A new competition will get under way across Tauranga and Mount Maunganui this week in a bid to keep youth engaged in sport as they begin their secondary years.

The inaugural Blue Light U15 Games, which starts today and runs until Friday, is targeted to students in Years 9 and 10 and is prompted by the concern of school teachers and sports directors identifying this age group as a key time for students to disengage from sport due to the lack of opportunities for them to compete at a non-elite level.

Organised by New Zealand Blue Light - the only youth charity that works in partnership with the New Zealand Police - the U15 Games will see hundreds of Year 9 and 10 students compete in four codes including touch rugby, fast five netball, futsal and golf. These events will be based at the Harbourside Netball Centre, ASB Arena, Mount Maunganui Golf Course and the Arataki Rugby fields.

New Zealand Blue Light national programme manager and tournament organiser Hannah Ward said being involved in sports wasn't just about playing.


She hoped the tournament would also expose participants to other areas youth could be involved in from umpiring and administration to managing and organising events. To highlight those opportunities, Ward says young people will be officiating the events.

"It's important to us that we have that engagement," she said. "Sport is such a great way to develop leadership and teamwork. It's about engaging youth holistically."

Ward, who is a sports enthusiast herself playing club rugby for Rangiuiru, says sports has given her a lot of opportunities over the years from leadership, representation and travel.
"It gives you confidence."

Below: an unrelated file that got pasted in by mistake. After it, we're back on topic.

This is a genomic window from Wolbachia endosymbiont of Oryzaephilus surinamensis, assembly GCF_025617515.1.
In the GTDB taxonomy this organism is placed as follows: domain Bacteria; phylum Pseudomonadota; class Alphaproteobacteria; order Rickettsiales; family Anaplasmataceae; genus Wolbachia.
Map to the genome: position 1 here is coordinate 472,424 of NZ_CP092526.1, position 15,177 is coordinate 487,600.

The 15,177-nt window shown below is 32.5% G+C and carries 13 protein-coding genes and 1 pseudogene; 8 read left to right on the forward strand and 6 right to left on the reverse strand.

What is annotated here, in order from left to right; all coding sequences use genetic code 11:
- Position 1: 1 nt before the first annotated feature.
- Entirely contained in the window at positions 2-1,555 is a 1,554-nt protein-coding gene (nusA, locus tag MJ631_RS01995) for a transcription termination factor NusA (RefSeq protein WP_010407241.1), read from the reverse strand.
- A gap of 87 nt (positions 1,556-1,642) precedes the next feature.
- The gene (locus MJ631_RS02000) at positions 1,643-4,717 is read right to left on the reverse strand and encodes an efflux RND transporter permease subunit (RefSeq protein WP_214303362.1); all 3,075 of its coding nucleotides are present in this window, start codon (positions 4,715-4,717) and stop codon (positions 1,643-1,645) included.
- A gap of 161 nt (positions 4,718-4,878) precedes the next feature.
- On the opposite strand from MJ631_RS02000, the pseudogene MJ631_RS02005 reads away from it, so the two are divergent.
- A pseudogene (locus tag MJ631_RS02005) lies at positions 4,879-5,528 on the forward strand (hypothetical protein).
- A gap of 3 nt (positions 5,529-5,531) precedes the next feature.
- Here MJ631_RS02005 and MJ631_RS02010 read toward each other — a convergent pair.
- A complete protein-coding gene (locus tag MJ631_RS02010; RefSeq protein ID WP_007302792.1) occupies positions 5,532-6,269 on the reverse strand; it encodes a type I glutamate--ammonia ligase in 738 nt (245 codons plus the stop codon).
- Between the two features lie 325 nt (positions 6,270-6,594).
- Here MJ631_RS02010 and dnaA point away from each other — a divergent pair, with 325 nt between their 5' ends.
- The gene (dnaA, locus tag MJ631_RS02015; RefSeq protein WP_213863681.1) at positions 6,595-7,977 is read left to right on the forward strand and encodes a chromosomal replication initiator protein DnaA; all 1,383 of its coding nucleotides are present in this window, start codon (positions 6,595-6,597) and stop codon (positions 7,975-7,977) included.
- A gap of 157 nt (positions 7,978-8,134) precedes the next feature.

To mark the beginning of the tournament, an opening ceremony for all teams will be held at Mt Drury this evening, with competition starting on Thursday morning. Uniformed police officers will help run the tournament, with a police dog demonstration being part of the opening event.

There are more than 300 competitors taking part, including students from Tauranga's Aquinas College, Tauranga Girls' College, Tauranga Boys' College, Papamoa College and Te Wharekura o Mauao, as well as coaches, volunteers and supporters. It is hoped to grow in coming years.

Ward says initially, the competition will remain in Tauranga but they would be keen to see if it could be increased to being offered in three different regions.

A key component of the games is the inclusion of all young people, including those enrolled in alternative education, youth organisations or Blue Light branches. For many it is their only opportunity to participate in an organised sporting event.

Ward says engaging students at institutes or those who are homeschooled is important so they have the opportunity to gain experience and the benefits of participating in the sports competitions, along with mainstream schools.


Fun, fair play and whānau are core values of the tournament, which has been timed to motivate student attendance until the end of the year and provide an event to look forward to when senior students are on study leave or have left for the year.

Participating schools:
Aquinas College
Tauranga Girls' College
Tauranga Boys' College
Papamoa College
Te Wharekura o Mauao
Mahurangi College
North Harbour Blue Light Branch
Raglan School

By the numbers:
Fast five netball: 10 teams with about 100 competitors
Futsal: 10 teams with about 100 competitors
Touch rugby: 11 teams with about 130 competitors
Golf: 2 competitors
Crew and Volunteers: About 50